Horsetail contains the largest silica content in the plant kingdom. Because of this, horsetail may be beneficial for strengthening nails and hair, as well as skin and other collagen-rich connective tissue. It has been used to help combat osteoporosis, as it may help improve bone mineral density. There is not an abundance of studies on this, but horsetail does have efficacy in inhibiting the synthesis of human osteoclasts in vitro. Horsetail showed a dose-dependent inhibitory effect on osteoclastogenesis that reached statistical significance at a concentration ≥0.004 mg/ml. Researchers concluded that horsetail modulated osteoclast formation by either acting directly on osteoclast precursor cells, or indirectly, via osteoblasts.

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Tags: Diabetes, blood glucose, bone health, skin health, diuretic

Magnesium Salt Baths

Posted on Fri, Jun 02, 2017 @ 04:28 PM

Most of us begin to relax by simply envisioning a restful soak in hot, steamy bath water swirling with lavender-infused Epsom salts. It is almost as inviting as the smell of freshly baked cinnamon rolls … Paleo-style, of course. As practitioners, we are often encouraging individuals to create habits that will de-stress and relax, knowing the physiological consequences of stress and tension. Magnesium salt baths have become a common recommendation for relaxation, sleep, pain, and neuromuscular issues.

So, what exactly makes this 100-year-old practice so beneficial? Is it the hot water? The magnesium salts? The essential oil? Perhaps, it is a combination of all.

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Tags: brain health, anti-inflammatory, Inflammation, skin health

Vitamin E and Skin Health

Posted on Tue, Mar 14, 2017 @ 05:00 PM

Quick: name a functional role for vitamin E.

Cardiovascular health, antioxidant properties, vision support and maybe even fertility may come to mind right away. Yet, skin health and wound healing should also be pretty high up on that list.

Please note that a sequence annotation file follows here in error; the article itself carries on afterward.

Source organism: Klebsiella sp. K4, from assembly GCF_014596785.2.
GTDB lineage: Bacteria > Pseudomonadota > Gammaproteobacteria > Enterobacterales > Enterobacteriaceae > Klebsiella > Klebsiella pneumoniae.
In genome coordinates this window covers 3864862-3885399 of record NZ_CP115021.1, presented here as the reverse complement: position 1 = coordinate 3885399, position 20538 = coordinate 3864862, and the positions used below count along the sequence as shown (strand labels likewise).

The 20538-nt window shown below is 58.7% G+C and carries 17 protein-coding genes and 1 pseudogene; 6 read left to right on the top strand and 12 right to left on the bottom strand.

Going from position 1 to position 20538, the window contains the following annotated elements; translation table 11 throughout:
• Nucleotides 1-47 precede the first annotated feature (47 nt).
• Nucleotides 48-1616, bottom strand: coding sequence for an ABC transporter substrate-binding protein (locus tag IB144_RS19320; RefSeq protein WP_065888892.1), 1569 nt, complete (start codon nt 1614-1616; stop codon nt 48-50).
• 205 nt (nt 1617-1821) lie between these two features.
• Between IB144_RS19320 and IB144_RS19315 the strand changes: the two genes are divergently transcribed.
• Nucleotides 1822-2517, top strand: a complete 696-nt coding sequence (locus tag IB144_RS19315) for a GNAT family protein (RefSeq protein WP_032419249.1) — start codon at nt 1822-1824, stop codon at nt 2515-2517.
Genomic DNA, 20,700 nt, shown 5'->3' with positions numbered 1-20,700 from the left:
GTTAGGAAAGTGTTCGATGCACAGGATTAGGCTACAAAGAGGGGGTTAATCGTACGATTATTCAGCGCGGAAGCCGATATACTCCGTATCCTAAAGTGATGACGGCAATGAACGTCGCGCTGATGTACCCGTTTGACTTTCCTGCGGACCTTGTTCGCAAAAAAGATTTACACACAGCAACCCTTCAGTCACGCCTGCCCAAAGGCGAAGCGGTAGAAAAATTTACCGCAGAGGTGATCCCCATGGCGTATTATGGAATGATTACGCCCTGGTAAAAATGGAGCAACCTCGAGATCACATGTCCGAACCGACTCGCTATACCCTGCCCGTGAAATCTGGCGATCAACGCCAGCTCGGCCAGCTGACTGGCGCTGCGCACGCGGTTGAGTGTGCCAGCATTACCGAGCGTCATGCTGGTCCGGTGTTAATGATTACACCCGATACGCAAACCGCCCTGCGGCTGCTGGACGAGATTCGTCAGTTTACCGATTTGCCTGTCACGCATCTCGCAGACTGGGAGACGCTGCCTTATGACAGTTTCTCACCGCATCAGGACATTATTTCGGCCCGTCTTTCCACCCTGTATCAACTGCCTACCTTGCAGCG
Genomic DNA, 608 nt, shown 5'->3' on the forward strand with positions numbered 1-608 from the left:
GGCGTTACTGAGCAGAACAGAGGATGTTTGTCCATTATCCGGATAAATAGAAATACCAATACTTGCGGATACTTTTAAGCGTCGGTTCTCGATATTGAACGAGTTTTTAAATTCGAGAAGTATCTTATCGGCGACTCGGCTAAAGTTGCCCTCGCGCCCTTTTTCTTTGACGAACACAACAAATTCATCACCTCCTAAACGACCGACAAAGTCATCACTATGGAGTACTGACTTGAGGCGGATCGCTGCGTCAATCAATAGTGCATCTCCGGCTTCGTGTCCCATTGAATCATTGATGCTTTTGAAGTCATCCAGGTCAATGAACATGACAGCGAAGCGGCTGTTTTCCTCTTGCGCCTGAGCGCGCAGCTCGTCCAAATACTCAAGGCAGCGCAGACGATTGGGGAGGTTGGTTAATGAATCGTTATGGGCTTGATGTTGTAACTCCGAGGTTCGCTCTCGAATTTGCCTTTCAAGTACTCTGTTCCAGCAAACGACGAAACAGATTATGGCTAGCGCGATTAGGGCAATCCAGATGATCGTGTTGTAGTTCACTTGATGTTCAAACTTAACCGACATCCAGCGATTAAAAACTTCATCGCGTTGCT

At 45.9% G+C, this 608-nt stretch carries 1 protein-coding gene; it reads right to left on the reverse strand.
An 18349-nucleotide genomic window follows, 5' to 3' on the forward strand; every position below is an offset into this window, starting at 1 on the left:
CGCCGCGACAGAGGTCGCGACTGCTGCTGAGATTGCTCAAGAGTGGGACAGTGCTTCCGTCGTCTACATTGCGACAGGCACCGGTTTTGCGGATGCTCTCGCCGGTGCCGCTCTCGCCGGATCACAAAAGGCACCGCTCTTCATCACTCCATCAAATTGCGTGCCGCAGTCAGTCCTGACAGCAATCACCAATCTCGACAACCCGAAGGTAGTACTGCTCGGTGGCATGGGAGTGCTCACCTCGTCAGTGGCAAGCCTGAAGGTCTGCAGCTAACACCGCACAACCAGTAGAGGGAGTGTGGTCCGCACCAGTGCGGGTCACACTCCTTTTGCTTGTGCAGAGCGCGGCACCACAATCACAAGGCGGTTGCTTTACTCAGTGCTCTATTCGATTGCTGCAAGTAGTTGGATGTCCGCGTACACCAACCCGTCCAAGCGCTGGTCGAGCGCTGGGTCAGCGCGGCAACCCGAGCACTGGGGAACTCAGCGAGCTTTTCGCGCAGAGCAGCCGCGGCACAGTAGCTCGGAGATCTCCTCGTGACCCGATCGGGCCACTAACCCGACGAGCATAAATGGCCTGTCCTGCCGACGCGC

Walk into any drugstore and you’ll find topical creams and ointments—particularly for burns—that contain this nutrient. And for good reason: the scientific literature does support a role for this fat-soluble vitamin in improving healing and reducing scar formation, as well as boosting the efficacy of sunscreens.

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Tags: Vitamin E, skin health

White Willow

Posted on Tue, Feb 07, 2017 @ 11:30 AM

The therapeutic properties of white willow bark have been known throughout Europe and Asia for millennia. Willow bark tincture is mentioned in ancient Middle Eastern and Greek texts, and legend has it Hippocrates recommended it for relieving headaches. He might smile to know modern research supports what he knew all those centuries ago: white willow bark extract has analgesic, antipyretic, and anti-inflammatory properties.

The active compound in white willow bark is salicin, a purified metabolite of which is acetylsalicylic acid, the active ingredient in aspirin. In fact, the name salicylic acid, as well as the word salicylates, come from the botanical name for white willow, Salix alba. White willow bark also contains various flavonoids and polyphenols, which may work in concert with salicin to potentiate the beneficial effects. Salicin is actually a prodrug, and the salicylic acid metabolite is responsible for the analgesia.

In modern times, the beneficial effects of willow bark were first noted by a British researcher in the mid-1700s, and salicylic acid was first isolated by a German chemist in 1827. (This study provides a succinct but fascinating history of the discoveries behind the medicinal properties of willow bark, and the development of aspirin.)

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Tags: anti-inflammatory, skin health, analgesic, pain, salicylic acid